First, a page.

Michael Dell has agreed a $24.4bn (£15.5bn) deal to take the computer company he founded almost 30 years ago private – ending weeks of speculation about its future.
The technology entrepreneur has joined forces with Microsoft and the private equity firm Silver Lake in the biggest leveraged buyout since the financial crisis.
The deal will be financed by cash from Silver Lake and Mr Dell's MSD Capital – which employs 80 people in three cities to invest his near $16bn fortune – as well as a $2bn loan from Microsoft and debt financing from banks including Barclays and Credit Suisse.
Mr Dell and his fellow investors are paying $13.65 per share for the computer maker – a 24 per cent premium to the $11 Dell shares were trading at before news of the deal talks broke in January.
The offer is significantly below last year's peak share price of $17.61.
"This transaction will open an exciting new chapter for Dell, our customers and team members," Mr Dell said.
"We can deliver immediate value to stockholders, while we continue the execution of our long-term strategy and focus on delivering best-in-class solutions to our customers as a private enterprise."
Dell has struggled to adapt to a changing market place in recent years as consumers switch to smartphones and tablets . The company has also ceded market share in the PC market.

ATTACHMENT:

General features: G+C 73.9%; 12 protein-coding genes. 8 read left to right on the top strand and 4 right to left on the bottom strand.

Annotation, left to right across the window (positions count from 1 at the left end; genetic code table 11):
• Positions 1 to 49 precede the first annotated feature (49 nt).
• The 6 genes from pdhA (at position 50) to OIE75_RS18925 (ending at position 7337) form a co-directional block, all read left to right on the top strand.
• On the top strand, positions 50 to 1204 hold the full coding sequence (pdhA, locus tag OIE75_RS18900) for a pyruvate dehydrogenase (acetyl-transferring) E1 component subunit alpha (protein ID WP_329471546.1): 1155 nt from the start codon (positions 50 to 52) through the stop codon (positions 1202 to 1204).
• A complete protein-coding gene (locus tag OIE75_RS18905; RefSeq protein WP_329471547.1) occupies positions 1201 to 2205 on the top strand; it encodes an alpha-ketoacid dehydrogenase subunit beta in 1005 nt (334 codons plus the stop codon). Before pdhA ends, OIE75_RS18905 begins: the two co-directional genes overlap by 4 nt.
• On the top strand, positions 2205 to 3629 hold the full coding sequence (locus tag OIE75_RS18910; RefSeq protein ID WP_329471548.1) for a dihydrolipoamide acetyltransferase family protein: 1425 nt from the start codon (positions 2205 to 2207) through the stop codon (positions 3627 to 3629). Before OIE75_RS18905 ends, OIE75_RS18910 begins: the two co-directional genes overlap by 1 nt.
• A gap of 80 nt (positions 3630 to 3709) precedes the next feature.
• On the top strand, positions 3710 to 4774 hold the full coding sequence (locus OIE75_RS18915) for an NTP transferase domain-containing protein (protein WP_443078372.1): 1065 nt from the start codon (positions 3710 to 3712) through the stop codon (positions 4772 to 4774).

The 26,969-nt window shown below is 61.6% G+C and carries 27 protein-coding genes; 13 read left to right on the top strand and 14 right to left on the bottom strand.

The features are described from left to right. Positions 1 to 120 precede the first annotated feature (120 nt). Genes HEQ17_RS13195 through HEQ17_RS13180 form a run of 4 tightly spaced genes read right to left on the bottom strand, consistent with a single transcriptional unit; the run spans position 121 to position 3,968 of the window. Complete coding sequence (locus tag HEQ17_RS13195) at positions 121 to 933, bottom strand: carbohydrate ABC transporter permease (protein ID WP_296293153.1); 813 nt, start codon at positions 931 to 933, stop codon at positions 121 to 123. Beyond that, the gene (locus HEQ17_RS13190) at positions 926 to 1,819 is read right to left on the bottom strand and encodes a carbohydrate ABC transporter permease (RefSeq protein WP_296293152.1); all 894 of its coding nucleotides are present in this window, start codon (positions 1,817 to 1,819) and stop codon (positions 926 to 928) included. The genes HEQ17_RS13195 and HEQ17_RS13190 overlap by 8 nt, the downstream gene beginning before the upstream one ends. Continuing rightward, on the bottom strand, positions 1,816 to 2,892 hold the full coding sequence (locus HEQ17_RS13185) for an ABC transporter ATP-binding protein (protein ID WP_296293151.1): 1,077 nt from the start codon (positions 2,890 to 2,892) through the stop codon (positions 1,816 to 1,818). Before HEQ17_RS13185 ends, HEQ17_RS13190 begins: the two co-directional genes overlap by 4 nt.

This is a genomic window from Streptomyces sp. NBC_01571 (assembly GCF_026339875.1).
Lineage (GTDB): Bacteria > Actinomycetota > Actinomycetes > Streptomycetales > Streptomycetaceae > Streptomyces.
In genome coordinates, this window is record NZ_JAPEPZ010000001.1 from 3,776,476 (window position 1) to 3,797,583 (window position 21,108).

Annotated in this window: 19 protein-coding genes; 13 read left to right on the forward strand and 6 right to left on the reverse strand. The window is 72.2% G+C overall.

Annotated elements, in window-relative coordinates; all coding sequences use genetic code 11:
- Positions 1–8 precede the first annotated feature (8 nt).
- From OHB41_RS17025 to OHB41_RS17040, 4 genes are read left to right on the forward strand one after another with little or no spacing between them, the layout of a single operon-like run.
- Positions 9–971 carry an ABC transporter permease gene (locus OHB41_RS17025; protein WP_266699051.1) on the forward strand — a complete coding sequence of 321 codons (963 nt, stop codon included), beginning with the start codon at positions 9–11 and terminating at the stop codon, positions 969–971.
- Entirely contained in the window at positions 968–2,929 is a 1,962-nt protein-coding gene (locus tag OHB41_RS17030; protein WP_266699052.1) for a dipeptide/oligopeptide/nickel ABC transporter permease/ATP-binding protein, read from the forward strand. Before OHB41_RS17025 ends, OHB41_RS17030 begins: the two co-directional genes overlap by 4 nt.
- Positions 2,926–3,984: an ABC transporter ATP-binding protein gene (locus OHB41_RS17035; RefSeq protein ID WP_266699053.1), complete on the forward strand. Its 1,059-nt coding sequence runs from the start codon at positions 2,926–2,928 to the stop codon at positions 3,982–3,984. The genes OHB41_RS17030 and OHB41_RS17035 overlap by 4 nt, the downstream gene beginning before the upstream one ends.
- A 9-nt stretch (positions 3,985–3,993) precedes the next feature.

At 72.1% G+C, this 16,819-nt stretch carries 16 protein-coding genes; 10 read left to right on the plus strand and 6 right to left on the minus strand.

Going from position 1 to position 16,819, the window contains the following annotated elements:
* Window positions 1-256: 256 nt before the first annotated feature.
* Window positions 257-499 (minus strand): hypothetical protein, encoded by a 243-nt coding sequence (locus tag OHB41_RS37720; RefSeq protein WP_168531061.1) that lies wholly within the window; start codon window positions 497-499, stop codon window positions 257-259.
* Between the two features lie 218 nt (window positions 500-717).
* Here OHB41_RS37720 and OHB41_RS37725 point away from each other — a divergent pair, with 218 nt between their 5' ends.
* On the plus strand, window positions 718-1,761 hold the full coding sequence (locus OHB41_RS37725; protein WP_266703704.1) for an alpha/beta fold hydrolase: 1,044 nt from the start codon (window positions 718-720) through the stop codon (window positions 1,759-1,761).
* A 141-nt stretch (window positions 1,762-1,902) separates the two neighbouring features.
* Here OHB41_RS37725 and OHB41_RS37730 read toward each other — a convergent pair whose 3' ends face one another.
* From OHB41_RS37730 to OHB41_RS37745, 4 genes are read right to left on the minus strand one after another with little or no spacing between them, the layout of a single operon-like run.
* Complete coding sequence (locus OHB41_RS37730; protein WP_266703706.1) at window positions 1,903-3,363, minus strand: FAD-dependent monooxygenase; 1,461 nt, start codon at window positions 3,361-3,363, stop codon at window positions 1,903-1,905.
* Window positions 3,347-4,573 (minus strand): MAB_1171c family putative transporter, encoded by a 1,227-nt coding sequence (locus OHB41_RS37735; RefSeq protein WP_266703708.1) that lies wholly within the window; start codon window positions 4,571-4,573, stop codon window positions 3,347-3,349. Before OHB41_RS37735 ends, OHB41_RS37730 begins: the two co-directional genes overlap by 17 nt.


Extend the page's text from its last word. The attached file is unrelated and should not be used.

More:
Mr Dell started the company in his University of Texas dorm room in 1984 with just $1,000, building computers to sell to his fellow students. Eight years later, still in his late twenties, he became the youngest-ever chief executive of a Fortune 500 company.
When Steve Jobs returned to Apple in 1997, Mr Dell famously suggested he'd be best off shutting down the company and returning the cash to shareholders.
However, nine years later, Mr Jobs had the last laugh when Apple's market value surpassed Dell's. These days, Apple is trading at more than 20 times the value of Dell.
"This is an opportunity for Michael Dell to be a little more flexible managing the company," said FBN Securities analyst Shebly Seyrafi. "That doesn't take away from the fact they will have challenges in the PC market like they did before."
The news is by no means the first time the company has undergone a major change at the top.
Mr Dell handed over the reins of the business to long-time lieutenant Kevin Rollins in 2004.
However, sales and customer service slipped during his three years in charge, meaning that most investors were relieved when Mr Dell re-took control again in January 2007.
However, in the six years since this, the company's market share price has dipped even further, as has its reputation.
Analysts say that much will hinge on the willingness of future partners to support his potentially costly turnaround effort.
"This gives him flexibility. The market wasn't valuing the company at where he thinks it should be worth and who knows that better than him," Phil Silverman, managing partner at Kingsview Capital said.